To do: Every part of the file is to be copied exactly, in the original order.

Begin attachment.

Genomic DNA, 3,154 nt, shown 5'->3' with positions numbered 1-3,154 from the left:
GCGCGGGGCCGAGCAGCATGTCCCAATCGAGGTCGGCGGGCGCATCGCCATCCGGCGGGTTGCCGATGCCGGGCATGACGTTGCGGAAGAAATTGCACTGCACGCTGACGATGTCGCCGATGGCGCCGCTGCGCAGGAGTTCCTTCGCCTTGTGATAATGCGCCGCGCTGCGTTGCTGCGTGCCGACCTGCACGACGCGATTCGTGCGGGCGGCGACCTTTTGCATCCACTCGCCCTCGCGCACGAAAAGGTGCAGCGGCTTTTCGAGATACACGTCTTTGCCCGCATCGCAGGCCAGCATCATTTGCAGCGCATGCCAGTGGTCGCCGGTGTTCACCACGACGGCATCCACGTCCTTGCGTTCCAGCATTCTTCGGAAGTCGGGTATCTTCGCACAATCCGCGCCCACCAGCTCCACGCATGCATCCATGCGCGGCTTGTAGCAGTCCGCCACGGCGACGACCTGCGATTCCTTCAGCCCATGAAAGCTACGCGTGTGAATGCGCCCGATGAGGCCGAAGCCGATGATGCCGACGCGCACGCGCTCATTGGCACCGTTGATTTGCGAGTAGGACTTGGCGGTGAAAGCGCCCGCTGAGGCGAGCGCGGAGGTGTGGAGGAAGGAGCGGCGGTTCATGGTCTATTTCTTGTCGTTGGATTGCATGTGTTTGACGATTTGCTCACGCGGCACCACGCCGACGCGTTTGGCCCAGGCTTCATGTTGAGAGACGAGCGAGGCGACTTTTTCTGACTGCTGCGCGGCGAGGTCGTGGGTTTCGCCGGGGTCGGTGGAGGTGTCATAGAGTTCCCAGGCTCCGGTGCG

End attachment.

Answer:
Genomic DNA, 3,154 nt, shown 5'->3' with positions numbered 1-3,154 from the left:
GCGCGGGGCCGAGCAGCATGTCCCAATCGAGGTCGGCGGGCGCATCGCCATCCGGCGGGTTGCCGATGCCGGGCATGACGTTGCGGAAGAAATTGCACTGCACGCTGACGATGTCGCCGATGGCGCCGCTGCGCAGGAGTTCCTTCGCCTTGTGATAATGCGCCGCGCTGCGTTGCTGCGTGCCGACCTGCACGACGCGATTCGTGCGGGCGGCGACCTTTTGCATCCACTCGCCCTCGCGCACGAAAAGGTGCAGCGGCTTTTCGAGATACACGTCTTTGCCCGCATCGCAGGCCAGCATCATTTGCAGCGCATGCCAGTGGTCGCCGGTGTTCACCACGACGGCATCCACGTCCTTGCGTTCCAGCATTCTTCGGAAGTCGGGTATCTTCGCACAATCCGCGCCCACCAGCTCCACGCATGCATCCATGCGCGGCTTGTAGCAGTCCGCCACGGCGACGACCTGCGATTCCTTCAGCCCATGAAAGCTACGCGTGTGAATGCGCCCGATGAGGCCGAAGCCGATGATGCCGACGCGCACGCGCTCATTGGCACCGTTGATTTGCGAGTAGGACTTGGCGGTGAAAGCGCCCGCTGAGGCGAGCGCGGAGGTGTGGAGGAAGGAGCGGCGGTTCATGGTCTATTTCTTGTCGTTGGATTGCATGTGTTTGACGATTTGCTCACGCGGCACCACGCCGACGCGTTTGGCCCAGGCTTCATGTTGAGAGACGAGCGAGGCGACTTTTTCTGACTGCTGCGCGGCGAGGTCGTGGGTTTCGCCGGGGTCGGTGGAGGTGTCATAGAGTTCCCAGGCTCCGGTGCG